What is Behind the Growing Relations Between Türkiye and the Gulf States?

Relations between Türkiye and the Gulf Arab states have strengthened considerably over the past few years following a period of tensions and competition for influence. This rapprochement has been driven by shifting regional dynamics, shared interests, economic interdependence and active diplomacy. However, lingering sources of friction remain.

This article provides an overview of the factors driving the expansion of Türkiye-Gulf relations in recent years. It analyzes the geopolitical context, economic ties, security cooperation, and diplomatic initiatives bringing the sides closer together. Sources of ongoing competition and mistrust are also examined. The article assesses whether this emerging partnership can be sustained given the turbulent regional environment.

Deterioration of Relations in the Early 2010s

During the 2000s, Türkiye’s ruling Justice and Development Party (AKP) government initially prized building strong ties with Middle Eastern states. This “zero problems with neighbors” approach prioritized deepening economic and diplomatic relations in the region. [1]

The Gulf Cooperation Council (GCC) states of Saudi Arabia, the United Arab Emirates (UAE), Kuwait, Qatar, Bahrain and Oman were a key focus. Türkiye’s trade with the GCC grew six-fold from 2003 to 2013. [2] But diverging stances on regional order ultimately strained relations.

Several key factors drove the deterioration:

  • Opposing views on populist Islamist groups like the Muslim Brotherhood. Türkiye supported them as democratic actors while Gulf monarchies saw the Brotherhood as an ideological threat. [3]
  • Competition for leadership of the Sunni Muslim world. Türkiye and Saudi Arabia both aspired to be dominant voices. [4]
  • Conflicting positions on Iran. Türkiye prioritized engagement while Gulf states viewed Iran’s regional influence as threatening. [5]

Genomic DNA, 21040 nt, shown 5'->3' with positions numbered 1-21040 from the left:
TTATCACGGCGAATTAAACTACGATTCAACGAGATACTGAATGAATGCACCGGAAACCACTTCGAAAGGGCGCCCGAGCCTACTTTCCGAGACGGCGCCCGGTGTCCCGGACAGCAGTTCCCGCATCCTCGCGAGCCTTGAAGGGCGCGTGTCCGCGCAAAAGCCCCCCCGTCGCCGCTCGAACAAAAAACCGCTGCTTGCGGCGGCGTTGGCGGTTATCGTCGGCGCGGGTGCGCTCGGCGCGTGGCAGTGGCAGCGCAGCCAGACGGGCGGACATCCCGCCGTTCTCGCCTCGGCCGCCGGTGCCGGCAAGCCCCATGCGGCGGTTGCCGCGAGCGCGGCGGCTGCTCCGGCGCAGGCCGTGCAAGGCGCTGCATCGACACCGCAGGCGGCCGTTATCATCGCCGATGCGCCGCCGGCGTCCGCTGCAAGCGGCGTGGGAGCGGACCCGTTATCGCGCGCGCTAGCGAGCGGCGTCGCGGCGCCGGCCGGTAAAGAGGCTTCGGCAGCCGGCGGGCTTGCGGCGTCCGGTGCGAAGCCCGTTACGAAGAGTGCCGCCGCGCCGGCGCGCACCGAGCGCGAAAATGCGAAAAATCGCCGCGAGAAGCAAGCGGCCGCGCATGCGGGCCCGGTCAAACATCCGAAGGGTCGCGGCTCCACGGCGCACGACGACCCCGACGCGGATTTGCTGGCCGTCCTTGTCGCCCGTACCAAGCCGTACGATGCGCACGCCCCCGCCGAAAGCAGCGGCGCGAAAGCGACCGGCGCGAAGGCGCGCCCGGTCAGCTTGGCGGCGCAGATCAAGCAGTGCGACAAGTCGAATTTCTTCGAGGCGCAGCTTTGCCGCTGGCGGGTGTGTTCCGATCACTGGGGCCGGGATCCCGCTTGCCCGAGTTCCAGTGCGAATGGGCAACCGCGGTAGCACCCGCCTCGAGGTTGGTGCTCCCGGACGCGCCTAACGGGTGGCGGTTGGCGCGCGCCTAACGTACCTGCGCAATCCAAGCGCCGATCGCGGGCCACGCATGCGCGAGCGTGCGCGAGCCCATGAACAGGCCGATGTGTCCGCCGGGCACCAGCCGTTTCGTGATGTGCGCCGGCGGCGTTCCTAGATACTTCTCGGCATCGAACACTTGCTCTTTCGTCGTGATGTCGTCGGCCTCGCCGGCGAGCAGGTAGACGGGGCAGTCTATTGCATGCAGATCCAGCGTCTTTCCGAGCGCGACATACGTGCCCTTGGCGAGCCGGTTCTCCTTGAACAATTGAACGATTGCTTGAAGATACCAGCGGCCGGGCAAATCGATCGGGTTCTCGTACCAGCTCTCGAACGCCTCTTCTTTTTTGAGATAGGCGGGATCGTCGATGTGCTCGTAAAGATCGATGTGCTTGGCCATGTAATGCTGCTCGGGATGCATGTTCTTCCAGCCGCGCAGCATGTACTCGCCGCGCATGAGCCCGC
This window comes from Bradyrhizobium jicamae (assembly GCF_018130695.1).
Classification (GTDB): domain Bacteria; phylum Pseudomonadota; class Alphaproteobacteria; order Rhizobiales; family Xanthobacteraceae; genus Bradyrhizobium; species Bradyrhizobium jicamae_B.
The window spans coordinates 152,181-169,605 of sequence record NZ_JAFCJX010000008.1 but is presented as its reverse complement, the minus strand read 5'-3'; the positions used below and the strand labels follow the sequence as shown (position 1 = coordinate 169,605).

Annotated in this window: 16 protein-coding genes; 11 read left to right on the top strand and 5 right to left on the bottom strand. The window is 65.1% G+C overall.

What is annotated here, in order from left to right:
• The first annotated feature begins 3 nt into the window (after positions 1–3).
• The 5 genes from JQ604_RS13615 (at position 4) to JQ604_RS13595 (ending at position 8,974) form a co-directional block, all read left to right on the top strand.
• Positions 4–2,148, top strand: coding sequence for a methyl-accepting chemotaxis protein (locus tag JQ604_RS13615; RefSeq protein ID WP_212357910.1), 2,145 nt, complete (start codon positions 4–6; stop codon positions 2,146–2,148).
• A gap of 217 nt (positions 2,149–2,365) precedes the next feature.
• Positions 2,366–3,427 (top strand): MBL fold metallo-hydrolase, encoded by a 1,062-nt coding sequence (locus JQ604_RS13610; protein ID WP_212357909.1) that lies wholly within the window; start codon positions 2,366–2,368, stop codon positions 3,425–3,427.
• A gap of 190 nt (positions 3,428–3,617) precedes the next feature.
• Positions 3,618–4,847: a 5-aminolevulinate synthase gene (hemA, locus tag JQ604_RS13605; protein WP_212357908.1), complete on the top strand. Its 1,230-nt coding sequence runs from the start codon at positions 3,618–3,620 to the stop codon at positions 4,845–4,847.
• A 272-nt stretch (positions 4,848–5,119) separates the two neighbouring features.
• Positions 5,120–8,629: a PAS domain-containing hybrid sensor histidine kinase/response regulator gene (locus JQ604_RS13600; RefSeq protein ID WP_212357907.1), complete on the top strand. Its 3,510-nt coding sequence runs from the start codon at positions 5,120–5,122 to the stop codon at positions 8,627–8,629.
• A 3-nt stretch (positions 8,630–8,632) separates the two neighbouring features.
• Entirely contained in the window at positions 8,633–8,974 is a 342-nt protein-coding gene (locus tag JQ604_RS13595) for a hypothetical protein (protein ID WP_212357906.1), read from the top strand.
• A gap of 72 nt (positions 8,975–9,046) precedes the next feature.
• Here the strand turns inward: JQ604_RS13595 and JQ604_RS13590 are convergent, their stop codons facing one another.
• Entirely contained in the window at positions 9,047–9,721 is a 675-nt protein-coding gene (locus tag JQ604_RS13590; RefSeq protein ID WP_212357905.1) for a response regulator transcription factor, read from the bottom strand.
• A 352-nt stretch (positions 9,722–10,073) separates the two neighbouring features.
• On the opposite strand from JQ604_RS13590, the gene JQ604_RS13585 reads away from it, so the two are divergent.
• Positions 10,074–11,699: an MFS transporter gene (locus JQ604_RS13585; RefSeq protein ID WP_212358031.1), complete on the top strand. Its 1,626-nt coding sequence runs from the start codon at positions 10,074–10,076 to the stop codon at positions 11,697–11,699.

• Türkiye’s critical view of Egypt’s 2013 military coup that Saudi Arabia and the UAE backed. [6]
  • Disagreement over the Syrian civil war. Türkiye opposed Bashar al-Assad while the Gulf states focused on countering Iran’s role. [7]

These tensions culminated in the Gulf blockade of Qatar from 2017-2021, imposed in part due to its close ties with Türkiye. During this nadir in relations, both sides sponsored media attacks and sought to undermine each other’s interests. [8]

However, conditions gradually realigned to make rapprochement mutually beneficial. Regional flux, shared threat perceptions and economic necessity created space for diplomatic initiatives to bear fruit after years of mounting friction.

Geopolitical Drivers of Realignment

Evolving dynamics in the turbulent Middle East have driven Türkiye and Gulf states to put aside past differences and focus on areas of mutual interest. Key factors include:

Shared threat perception of Iran: Gulf concerns over escalating Iranian assertiveness have increased incentive to strengthen relations with Türkiye to balance Tehran. Drone and missile attacks by Iran-backed Houthis in Yemen raised alarm in Gulf capitals. [9] Türkiye is also increasingly wary of Iranian activities across the region.

US retrenchment: Perception of reduced US security commitments by Gulf states under the Obama and Trump administrations spurred looking towards regional partners like Türkiye for support. However, the Ukraine crisis could increase Gulf reliance on Washington again. [10]

Instability in Iraq/Syria: Neither Türkiye nor Gulf states wish to see continued chaos in Iraq and Syria that allows jihadism and refugee flows to grow. This encourages cooperation. [11]

Muslim Brotherhood decline: With MB governments largely replaced by pro-Saudi and UAE regimes in Egypt, Libya and Tunisia since 2013, Gulf monarchies feel less threatened by Türkiye’s former Islamist partners. [12]

Rapprochement with Egypt: Restoration of full diplomatic ties between Türkiye and Sisi’s Egypt in 2022 creates a friendlier environment for widening Gulf-Türkiye relations. [13]